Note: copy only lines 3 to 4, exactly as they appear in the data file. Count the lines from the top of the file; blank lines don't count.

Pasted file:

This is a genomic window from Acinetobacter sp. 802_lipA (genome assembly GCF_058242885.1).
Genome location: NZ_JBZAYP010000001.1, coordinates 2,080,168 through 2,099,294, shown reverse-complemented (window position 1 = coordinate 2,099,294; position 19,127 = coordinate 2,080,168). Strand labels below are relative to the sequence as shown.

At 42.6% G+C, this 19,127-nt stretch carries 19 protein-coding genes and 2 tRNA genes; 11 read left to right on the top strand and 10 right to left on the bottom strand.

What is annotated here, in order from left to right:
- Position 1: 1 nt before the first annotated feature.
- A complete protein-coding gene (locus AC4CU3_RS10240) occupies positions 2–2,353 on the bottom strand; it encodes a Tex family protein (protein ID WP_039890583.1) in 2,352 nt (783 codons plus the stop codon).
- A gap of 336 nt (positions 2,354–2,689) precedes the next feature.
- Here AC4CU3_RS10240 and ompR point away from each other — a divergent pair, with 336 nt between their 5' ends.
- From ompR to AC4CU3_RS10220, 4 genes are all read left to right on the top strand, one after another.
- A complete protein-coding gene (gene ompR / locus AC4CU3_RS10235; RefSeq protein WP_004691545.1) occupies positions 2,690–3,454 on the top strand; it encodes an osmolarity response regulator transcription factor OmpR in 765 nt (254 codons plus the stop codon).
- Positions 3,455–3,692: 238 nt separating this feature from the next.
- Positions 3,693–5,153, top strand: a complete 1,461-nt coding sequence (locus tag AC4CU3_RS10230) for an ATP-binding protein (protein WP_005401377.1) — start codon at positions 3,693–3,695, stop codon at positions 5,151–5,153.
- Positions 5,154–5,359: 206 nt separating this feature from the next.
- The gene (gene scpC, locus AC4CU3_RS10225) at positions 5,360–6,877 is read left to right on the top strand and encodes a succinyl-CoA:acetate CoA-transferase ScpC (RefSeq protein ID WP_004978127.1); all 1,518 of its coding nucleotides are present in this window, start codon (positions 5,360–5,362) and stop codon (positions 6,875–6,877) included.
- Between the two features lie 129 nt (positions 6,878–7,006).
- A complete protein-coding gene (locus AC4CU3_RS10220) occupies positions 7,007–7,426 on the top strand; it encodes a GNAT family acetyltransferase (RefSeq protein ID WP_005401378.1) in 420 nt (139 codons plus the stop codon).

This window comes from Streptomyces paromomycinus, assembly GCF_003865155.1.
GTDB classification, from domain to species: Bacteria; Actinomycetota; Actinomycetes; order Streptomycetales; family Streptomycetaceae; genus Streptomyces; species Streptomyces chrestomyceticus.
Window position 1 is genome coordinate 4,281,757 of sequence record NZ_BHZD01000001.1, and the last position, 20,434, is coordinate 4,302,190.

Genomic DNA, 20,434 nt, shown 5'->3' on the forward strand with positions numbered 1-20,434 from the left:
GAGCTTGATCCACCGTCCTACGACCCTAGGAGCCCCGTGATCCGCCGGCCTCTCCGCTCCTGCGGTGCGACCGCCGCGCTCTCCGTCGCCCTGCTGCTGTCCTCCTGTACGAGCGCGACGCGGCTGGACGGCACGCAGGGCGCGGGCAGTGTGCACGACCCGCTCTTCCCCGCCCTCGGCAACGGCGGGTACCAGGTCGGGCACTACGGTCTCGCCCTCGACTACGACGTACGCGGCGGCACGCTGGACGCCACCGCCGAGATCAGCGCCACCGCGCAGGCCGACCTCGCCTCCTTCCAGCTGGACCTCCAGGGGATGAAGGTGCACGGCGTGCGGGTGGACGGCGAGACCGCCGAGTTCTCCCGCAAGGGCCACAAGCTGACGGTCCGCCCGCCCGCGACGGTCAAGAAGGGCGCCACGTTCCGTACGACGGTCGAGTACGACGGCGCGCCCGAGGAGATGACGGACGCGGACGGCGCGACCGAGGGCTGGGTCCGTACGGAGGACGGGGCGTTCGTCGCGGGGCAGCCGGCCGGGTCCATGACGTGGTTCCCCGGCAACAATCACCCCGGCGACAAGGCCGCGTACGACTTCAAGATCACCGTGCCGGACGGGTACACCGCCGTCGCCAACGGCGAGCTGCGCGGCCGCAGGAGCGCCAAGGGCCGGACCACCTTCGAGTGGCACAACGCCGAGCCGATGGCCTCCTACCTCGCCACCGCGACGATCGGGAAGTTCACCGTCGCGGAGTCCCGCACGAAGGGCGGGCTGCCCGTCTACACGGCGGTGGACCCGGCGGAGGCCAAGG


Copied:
At 42.6% G+C, this 19,127-nt stretch carries 19 protein-coding genes and 2 tRNA genes; 11 read left to right on the top strand and 10 right to left on the bottom strand.

What is annotated here, in order from left to right: